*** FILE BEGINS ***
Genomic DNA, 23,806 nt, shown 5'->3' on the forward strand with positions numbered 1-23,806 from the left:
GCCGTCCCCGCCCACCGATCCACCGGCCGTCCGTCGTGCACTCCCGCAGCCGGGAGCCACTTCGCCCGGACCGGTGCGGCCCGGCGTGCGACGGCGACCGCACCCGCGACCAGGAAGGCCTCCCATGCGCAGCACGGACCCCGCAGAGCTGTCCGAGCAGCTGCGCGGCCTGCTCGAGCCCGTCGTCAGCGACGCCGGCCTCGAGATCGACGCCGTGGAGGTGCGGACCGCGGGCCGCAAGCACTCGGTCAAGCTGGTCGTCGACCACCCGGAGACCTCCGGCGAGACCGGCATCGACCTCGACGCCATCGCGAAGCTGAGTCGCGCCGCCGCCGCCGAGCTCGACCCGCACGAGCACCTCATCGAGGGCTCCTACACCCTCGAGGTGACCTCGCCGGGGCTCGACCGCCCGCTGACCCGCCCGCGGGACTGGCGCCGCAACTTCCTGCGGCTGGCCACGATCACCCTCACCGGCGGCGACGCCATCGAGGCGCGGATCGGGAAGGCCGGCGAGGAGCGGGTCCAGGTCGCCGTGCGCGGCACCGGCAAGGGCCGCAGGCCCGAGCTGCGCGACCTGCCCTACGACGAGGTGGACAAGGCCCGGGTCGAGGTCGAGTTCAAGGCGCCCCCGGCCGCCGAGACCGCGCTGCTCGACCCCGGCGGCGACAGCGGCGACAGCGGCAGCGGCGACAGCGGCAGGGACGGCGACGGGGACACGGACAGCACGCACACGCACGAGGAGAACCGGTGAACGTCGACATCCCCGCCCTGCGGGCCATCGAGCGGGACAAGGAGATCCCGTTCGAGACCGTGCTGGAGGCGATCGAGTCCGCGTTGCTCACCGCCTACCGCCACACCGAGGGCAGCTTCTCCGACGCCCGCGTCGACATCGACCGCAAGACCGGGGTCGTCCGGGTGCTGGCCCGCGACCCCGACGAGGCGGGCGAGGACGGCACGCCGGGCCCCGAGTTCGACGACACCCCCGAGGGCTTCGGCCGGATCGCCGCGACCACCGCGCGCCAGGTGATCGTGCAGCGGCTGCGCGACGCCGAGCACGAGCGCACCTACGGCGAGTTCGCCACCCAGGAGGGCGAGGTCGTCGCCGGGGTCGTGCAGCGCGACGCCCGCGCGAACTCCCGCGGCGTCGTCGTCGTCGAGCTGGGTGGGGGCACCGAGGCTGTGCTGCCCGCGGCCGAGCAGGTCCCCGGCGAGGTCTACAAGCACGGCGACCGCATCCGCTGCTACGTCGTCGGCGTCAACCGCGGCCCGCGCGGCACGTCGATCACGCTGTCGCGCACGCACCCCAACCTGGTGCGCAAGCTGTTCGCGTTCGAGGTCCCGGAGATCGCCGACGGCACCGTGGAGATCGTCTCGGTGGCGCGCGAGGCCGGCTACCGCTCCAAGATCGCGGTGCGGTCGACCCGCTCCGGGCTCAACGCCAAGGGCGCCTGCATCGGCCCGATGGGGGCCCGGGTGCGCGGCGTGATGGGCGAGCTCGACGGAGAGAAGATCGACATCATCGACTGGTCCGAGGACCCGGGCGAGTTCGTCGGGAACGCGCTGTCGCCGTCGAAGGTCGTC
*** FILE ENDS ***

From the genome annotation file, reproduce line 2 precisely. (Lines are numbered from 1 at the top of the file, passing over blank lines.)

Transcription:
GCCGTCCCCGCCCACCGATCCACCGGCCGTCCGTCGTGCACTCCCGCAGCCGGGAGCCACTTCGCCCGGACCGGTGCGGCCCGGCGTGCGACGGCGACCGCACCCGCGACCAGGAAGGCCTCCCATGCGCAGCACGGACCCCGCAGAGCTGTCCGAGCAGCTGCGCGGCCTGCTCGAGCCCGTCGTCAGCGACGCCGGCCTCGAGATCGACGCCGTGGAGGTGCGGACCGCGGGCCGCAAGCACTCGGTCAAGCTGGTCGTCGACCACCCGGAGACCTCCGGCGAGACCGGCATCGACCTCGACGCCATCGCGAAGCTGAGTCGCGCCGCCGCCGCCGAGCTCGACCCGCACGAGCACCTCATCGAGGGCTCCTACACCCTCGAGGTGACCTCGCCGGGGCTCGACCGCCCGCTGACCCGCCCGCGGGACTGGCGCCGCAACTTCCTGCGGCTGGCCACGATCACCCTCACCGGCGGCGACGCCATCGAGGCGCGGATCGGGAAGGCCGGCGAGGAGCGGGTCCAGGTCGCCGTGCGCGGCACCGGCAAGGGCCGCAGGCCCGAGCTGCGCGACCTGCCCTACGACGAGGTGGACAAGGCCCGGGTCGAGGTCGAGTTCAAGGCGCCCCCGGCCGCCGAGACCGCGCTGCTCGACCCCGGCGGCGACAGCGGCGACAGCGGCAGCGGCGACAGCGGCAGGGACGGCGACGGGGACACGGACAGCACGCACACGCACGAGGAGAACCGGTGAACGTCGACATCCCCGCCCTGCGGGCCATCGAGCGGGACAAGGAGATCCCGTTCGAGACCGTGCTGGAGGCGATCGAGTCCGCGTTGCTCACCGCCTACCGCCACACCGAGGGCAGCTTCTCCGACGCCCGCGTCGACATCGACCGCAAGACCGGGGTCGTCCGGGTGCTGGCCCGCGACCCCGACGAGGCGGGCGAGGACGGCACGCCGGGCCCCGAGTTCGACGACACCCCCGAGGGCTTCGGCCGGATCGCCGCGACCACCGCGCGCCAGGTGATCGTGCAGCGGCTGCGCGACGCCGAGCACGAGCGCACCTACGGCGAGTTCGCCACCCAGGAGGGCGAGGTCGTCGCCGGGGTCGTGCAGCGCGACGCCCGCGCGAACTCCCGCGGCGTCGTCGTCGTCGAGCTGGGTGGGGGCACCGAGGCTGTGCTGCCCGCGGCCGAGCAGGTCCCCGGCGAGGTCTACAAGCACGGCGACCGCATCCGCTGCTACGTCGTCGGCGTCAACCGCGGCCCGCGCGGCACGTCGATCACGCTGTCGCGCACGCACCCCAACCTGGTGCGCAAGCTGTTCGCGTTCGAGGTCCCGGAGATCGCCGACGGCACCGTGGAGATCGTCTCGGTGGCGCGCGAGGCCGGCTACCGCTCCAAGATCGCGGTGCGGTCGACCCGCTCCGGGCTCAACGCCAAGGGCGCCTGCATCGGCCCGATGGGGGCCCGGGTGCGCGGCGTGATGGGCGAGCTCGACGGAGAGAAGATCGACATCATCGACTGGTCCGAGGACCCGGGCGAGTTCGTCGGGAACGCGCTGTCGCCGTCGAAGGTCGTC